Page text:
I try to keep fresh by using Latin regularly (which forces me, outside of an academic setting, to use it regarding banal and colloquial matters), and while I'm a pure ecclesialist when it comes to pronunciation, and have to rely on neo-Latin or reverse translation from, say, Italian for many common matters, I like to retain as much proper grammar as possible so that I don't devolve into a vulgar dialect deserving of another name than "Latin". By no means do I wish to do to Latin (again) what the internet is doing to English.

Little matters such as these therefore eat at me, and your help is much appreciated.
 

Imber Ranae

Ranunculus Iracundus

  • Civis Illustris

With the exception of possessive pronouns and alienus, which are all the equivalent of an adnominal genitive, I've never seen an adjective or demonstrative directly modifying a locative noun. I think the normal practice is to convert the whole phrase into a locative ablative, usually with in. The same would also apply for the accusative of end of motion (e.g. in totam domum rather than just totam domum) and the ablative of separation (e.g. ex eadem domo rather than just eadem domo). This is certainly how it works with domus, at least, and apparently with humus and rus as well, though these last two are far less commonly modified by adjectives. Likewise when domus is used to mean anything besides a literal "home" or "homeland", e.g. "family" or "[philosophical] sect", you have to say in domo.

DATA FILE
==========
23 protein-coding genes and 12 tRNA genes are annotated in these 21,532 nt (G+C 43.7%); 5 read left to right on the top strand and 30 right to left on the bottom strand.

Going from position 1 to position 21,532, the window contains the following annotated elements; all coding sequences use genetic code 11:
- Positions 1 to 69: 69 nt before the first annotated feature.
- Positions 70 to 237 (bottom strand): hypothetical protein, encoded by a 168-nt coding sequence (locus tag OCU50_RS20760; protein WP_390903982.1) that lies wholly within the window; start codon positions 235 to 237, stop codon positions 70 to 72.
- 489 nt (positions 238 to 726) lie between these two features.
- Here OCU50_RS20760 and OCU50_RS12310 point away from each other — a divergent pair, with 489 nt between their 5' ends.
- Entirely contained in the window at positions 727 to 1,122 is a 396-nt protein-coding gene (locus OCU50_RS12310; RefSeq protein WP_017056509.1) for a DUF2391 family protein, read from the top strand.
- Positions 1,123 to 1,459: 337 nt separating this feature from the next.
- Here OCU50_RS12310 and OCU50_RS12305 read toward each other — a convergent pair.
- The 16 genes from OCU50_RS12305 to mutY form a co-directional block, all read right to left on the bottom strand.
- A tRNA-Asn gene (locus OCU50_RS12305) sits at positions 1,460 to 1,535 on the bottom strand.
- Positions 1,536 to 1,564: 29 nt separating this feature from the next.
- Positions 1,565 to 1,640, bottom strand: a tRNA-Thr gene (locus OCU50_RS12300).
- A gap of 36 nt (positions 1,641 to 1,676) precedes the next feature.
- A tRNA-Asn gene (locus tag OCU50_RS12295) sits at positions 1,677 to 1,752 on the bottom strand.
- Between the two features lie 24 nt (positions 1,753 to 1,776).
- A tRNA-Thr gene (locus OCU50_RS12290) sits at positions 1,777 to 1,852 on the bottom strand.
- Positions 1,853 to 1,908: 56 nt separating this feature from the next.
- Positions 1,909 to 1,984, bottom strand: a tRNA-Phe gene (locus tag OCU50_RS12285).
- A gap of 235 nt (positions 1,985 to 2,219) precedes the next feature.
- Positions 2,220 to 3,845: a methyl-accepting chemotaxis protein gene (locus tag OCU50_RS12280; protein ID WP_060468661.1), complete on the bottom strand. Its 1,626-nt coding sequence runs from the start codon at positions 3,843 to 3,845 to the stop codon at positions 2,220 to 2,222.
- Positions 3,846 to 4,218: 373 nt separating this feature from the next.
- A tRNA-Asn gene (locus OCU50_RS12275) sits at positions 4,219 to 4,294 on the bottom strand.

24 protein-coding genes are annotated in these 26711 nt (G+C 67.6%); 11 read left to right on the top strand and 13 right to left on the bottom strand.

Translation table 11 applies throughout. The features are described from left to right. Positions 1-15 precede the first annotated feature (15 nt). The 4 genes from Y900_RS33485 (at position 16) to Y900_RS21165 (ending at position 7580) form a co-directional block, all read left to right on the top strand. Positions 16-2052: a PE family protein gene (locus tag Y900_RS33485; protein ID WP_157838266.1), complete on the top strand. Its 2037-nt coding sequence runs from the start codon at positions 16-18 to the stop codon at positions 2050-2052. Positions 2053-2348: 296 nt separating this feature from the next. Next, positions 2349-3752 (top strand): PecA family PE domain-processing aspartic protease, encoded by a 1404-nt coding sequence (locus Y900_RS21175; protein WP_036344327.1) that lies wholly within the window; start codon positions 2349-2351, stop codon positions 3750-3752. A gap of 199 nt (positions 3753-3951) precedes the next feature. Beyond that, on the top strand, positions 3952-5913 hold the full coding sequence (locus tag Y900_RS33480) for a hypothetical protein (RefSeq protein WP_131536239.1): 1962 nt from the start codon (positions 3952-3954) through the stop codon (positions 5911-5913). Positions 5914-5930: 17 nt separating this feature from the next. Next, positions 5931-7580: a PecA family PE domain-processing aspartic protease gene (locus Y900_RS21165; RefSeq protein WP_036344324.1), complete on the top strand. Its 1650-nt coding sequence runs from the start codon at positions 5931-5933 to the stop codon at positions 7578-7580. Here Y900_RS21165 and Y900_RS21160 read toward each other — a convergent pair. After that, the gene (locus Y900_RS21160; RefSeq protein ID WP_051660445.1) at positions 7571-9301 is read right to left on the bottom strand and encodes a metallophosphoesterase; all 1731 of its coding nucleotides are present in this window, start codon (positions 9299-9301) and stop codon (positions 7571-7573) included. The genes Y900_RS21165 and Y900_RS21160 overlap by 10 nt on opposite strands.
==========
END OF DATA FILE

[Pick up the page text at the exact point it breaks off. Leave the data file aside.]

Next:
As for names of cities, towns, and small islands, you don't often see them modified by an adjective unless it's an integral part of the place-name itself. I think the best thing to do in this situation is just use a noun in apposition with it, and have the adjective modify the noun. After the locative the normal practice is to use the ablative, with or without in, e.g. Romae, [in] magna urbe "at the great city, Rome" or Lemni, [in] insula volcania "on Lemnos, the island of Vulcan".

I'm not sure exactly how it works with those cities which have an adjective as part of the name. I could imagine, for example, Albae Longae, but Novae Carthagine would seem weird to me, as compared with Nova Carthagine. Thankfully the locative is usually identical to the ablative.